The impact of adaptive capacity on disaster response and recovery: evidence supporting core community capabilities

Rebecca S Zukowski
Prehospital and Disaster Medicine 2014, 29 (4): 380-7

INTRODUCTION: The aim of this study was to determine if a relationship exists between the development of adaptive capacity and disaster response and recovery outcomes. Hospitals and health care systems are a critical element in community planning for all phases of the disaster cycle. There is a lack of research, however, to validate the relationship between the development of these capabilities and improved response and recovery outcomes. Hypothesis/Problem Two hypotheses were formulated to address the research question. The first hypothesis argued that counties or parishes that developed adaptive capacity through pre-event planning, community engagement, training, and the use of national response frameworks would have improved response and recovery performance outcomes. The second hypothesis argued that adaptive capacity, along with response and recovery performance outcomes, predicts the trajectory of recovery progression.

METHODS: This study employed a quantitative cross-sectional survey methodology and existing community demographic data to explore the development of adaptive capacity and its ability to predict disaster response and recovery outcomes in communities affected by major disaster in 2011. A total of 333 counties and parishes were included in the final sample, providing a 95% confidence interval with a 5% margin of error. Data were analyzed using both descriptive and inferential statistics. Multiple, hierarchical, and robust regression were used to find the best fitting model. Multi-level modeling with random intercepts was used to control for the nesting effects associated with county, state, and the Federal Emergency Management Agency (FEMA) region sampling.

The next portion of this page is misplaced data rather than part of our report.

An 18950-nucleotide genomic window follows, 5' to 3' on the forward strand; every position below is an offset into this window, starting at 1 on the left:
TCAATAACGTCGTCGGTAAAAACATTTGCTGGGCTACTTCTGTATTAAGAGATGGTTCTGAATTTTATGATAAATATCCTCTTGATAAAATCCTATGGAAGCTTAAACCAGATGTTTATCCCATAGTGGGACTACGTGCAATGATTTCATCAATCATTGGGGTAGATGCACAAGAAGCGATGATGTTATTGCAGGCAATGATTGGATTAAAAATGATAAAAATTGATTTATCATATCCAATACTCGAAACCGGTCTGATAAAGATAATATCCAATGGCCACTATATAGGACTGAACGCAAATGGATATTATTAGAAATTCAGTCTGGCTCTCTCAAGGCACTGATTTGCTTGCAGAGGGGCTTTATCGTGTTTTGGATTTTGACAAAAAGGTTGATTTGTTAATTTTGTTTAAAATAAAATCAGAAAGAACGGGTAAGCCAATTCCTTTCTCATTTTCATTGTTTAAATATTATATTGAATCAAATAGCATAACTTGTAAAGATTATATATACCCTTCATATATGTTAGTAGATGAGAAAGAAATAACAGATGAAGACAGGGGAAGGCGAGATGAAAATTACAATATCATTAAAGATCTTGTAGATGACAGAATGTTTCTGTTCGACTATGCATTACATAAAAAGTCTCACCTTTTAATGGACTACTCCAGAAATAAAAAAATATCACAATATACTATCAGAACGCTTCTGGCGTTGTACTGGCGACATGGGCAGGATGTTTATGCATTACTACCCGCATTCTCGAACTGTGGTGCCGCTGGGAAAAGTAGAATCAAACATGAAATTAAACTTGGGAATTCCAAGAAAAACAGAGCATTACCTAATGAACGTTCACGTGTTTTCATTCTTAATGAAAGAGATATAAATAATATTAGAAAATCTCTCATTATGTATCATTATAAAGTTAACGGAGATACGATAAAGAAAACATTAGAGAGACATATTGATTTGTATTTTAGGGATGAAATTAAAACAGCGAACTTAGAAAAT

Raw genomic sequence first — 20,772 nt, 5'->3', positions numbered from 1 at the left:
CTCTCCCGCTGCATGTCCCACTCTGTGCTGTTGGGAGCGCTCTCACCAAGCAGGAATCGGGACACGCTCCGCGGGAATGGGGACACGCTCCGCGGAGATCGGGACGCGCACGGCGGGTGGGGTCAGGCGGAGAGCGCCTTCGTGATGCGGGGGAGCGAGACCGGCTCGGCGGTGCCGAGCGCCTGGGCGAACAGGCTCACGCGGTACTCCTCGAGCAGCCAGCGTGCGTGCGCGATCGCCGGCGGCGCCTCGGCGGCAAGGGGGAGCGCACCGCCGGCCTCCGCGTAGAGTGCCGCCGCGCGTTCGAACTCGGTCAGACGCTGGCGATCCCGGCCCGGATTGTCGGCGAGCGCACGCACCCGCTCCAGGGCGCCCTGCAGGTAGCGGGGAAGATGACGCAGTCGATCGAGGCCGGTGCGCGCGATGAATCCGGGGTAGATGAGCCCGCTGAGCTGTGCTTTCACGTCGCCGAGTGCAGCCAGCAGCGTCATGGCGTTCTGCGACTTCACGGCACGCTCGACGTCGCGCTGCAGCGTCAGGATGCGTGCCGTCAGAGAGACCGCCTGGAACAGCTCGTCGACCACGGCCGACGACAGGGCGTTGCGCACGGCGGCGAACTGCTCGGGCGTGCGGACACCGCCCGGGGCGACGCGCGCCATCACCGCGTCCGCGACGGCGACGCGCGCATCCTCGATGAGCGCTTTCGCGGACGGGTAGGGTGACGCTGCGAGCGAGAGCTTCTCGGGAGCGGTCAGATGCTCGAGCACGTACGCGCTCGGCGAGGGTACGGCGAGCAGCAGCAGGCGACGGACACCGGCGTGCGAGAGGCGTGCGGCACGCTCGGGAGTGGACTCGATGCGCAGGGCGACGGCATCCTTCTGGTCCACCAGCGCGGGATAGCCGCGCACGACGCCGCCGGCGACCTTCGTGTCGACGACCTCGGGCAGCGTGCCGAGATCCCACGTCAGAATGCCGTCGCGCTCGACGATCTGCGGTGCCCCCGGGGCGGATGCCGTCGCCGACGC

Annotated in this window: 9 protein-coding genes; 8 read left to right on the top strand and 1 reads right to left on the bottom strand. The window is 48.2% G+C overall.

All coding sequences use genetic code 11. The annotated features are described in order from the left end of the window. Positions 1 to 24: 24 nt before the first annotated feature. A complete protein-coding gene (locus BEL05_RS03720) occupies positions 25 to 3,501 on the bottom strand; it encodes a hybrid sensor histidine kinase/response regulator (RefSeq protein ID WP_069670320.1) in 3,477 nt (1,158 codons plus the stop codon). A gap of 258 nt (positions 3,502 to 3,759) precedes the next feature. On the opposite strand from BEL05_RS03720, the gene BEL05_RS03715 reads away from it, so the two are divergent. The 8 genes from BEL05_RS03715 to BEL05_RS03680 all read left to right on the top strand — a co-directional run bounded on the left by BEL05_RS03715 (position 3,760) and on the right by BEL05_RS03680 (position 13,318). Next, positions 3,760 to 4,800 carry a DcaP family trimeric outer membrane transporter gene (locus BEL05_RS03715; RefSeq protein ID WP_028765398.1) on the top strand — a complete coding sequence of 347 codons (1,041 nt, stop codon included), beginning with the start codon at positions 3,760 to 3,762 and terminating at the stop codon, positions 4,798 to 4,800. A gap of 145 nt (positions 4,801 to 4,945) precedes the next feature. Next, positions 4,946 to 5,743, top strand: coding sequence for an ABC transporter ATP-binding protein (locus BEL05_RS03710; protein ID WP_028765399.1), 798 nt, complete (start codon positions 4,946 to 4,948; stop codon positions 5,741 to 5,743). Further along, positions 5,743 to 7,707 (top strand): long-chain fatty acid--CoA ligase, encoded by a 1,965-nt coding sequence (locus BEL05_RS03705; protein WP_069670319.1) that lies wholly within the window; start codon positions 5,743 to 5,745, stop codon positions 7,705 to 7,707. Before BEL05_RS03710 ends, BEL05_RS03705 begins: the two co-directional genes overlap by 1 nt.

RESULTS: Descriptive results provide a baseline assessment of adaptive capacity development at the community level. While controlling for other variables, hypothesis testing revealed that pre-event planning, community engagement, full-scale exercises, and use of national frameworks predicated overall response and recovery performance outcomes (R 2 = .43; F 13,303 = 13.34; P < .001). In terms of recovery progression, pre-event planning, overall response and recovery performance outcome, total time of disruption, and percent of people below poverty were significant (R 2 = .15; F14,302 = 4.53; P < .001).

CONCLUSIONS: Establishment of empirical data provides communities with reinforcement to continue resilience-building activities at the local level. However, findings from this study suggest that only full-scale exercises were significant in improving response and recovery outcomes. Implications for re-evaluation of disaster training warrant further exploration.

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